The Associated Press and Jordan Gentile
Enquirer Columbus Bureau
COLUMBUS - The Golden Buckeye card that Ohio seniors carry for discounts from retailers will soon help trim their prescription drug bills.
Gov. Bob Taft on Monday announced his long-awaited plan to provide discounts on prescription drugs to Ohioans age 60 and older and disabled adults.
Taft's Golden Buckeye program is expected to help more than 2 million Ohioans save up to 30 percent on prescription drugs. That number includes about 680,000 Ohioans who have no insurance or are underinsured for prescription drugs. "Nearly one out of three Ohio seniors lacks prescription drug coverage, and that number is growing every day," Taft said at a news conference inside a supermarket pharmacy.
The state began mailing new cards to eligible Ohioans Monday. Any Ohioan 60 or older can get a Golden Buckeye card. Those with an Ohio driver's license or who are registered to vote will get a card within eight weeks.
Those not getting a card can apply at senior centers or libraries beginning in mid-November. Adults with permanent and total disabilities also are eligible if they are 18 or older.
The program provides 13 percent off the average wholesale price for most name-brand prescription drugs and 20 percent off generic drugs, Taft said. People enrolled in the program can also get customer rebates of 10 to 30 percent off the average price on 55 preferred drugs.
About 380,000 Ohioans 60 and older without prescription insurance will qualify for additional savings if they have incomes below 300 percent of the poverty level, or about $30,000 for an individual and $40,000 for a couple, Taft said.
Cardholders also can save up to 40 percent through an optional home delivery program, Taft said.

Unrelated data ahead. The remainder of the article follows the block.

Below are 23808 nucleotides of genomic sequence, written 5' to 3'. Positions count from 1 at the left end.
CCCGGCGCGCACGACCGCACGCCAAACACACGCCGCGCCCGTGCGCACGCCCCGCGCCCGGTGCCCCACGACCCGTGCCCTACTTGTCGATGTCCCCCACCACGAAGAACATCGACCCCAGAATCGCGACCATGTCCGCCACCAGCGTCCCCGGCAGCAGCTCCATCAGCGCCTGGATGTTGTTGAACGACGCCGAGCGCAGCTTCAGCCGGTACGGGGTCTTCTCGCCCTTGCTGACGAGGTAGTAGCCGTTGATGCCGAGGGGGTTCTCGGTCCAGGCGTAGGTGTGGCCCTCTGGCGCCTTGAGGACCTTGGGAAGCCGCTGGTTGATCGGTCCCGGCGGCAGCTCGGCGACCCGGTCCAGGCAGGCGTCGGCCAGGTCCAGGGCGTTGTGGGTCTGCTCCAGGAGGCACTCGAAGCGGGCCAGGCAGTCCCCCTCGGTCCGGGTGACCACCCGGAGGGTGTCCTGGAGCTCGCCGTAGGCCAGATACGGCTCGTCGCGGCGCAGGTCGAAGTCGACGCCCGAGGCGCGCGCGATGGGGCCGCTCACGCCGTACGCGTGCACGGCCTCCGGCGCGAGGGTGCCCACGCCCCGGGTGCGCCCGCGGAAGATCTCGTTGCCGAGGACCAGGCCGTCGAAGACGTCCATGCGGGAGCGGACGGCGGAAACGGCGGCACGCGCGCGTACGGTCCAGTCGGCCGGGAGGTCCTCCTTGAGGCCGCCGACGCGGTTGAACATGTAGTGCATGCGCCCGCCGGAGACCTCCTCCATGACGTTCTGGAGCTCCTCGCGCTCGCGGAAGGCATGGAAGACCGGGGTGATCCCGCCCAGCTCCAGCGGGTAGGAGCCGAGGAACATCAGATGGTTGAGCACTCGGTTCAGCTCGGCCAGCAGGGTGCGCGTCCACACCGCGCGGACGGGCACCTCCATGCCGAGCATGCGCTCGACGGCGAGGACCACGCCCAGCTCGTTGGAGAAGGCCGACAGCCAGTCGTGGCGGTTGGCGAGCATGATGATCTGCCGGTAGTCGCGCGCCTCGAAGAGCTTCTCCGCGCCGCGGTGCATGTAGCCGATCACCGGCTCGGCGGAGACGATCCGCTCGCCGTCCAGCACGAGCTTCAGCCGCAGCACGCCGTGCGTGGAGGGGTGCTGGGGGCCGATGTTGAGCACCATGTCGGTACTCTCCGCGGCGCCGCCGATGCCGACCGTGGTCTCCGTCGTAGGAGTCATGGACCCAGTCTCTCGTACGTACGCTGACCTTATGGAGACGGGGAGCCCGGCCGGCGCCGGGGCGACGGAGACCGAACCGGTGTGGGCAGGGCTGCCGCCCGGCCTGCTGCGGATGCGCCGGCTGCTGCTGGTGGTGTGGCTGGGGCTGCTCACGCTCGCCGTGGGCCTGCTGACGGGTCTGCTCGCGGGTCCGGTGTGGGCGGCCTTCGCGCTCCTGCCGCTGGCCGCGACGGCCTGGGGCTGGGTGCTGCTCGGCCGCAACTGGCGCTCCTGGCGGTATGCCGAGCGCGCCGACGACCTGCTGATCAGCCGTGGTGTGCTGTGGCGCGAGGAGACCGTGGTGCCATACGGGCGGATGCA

Emma Harmeyer, a Price Hill senior who spends more than $100 a month on heart and blood pressure medication, says the discount offered under the governor's plan doesn't cut it.
"That's just not enough," Harmeyer said. "When I get two or three medicine bills coming at the same time of the month, it's really hard."
Dave Scharfenberger, director of Working in Neighborhoods Senior Action Coalition in Cincinnati, said any discount for seniors, especially if they don't have insurance, is a help.
But he shared Harmeyer's disappointment with the rate of discount.
"Is it significant enough?" Scharfenberger said. "No, because the cost of medicine goes up so much every year, and Social Security doesn't. What seniors would like is a reduction in the 25-30 percent range, at least."
The Golden Buckeye card program is the result of negotiations with lawmakers, who took 15 months to pass necessary legislation, and talks among the administration, drug makers and pharmacies.
Most drug makers and 92 percent of Ohio pharmacies are taking part in the program, Taft said.
Rep. Michelle Schneider, R-Madeira, says criticism that Taft took too long and offered too little was unfounded.
"If it was easy, anyone could have done it," Schneider said. "That's why the governor had to get involved. I think he should be applauded."
The announcement came a week after a coalition of unions and consumer groups reached agreement with drug makers on a plan to help those 60 and older as well as low-income Ohioans of all ages.
However, that plan still needs legislative approval, and Taft said it was important that seniors be able to get discounts quickly. Taft said if the Legislature approves another plan, the Golden Buckeye card could be used for eligibility.
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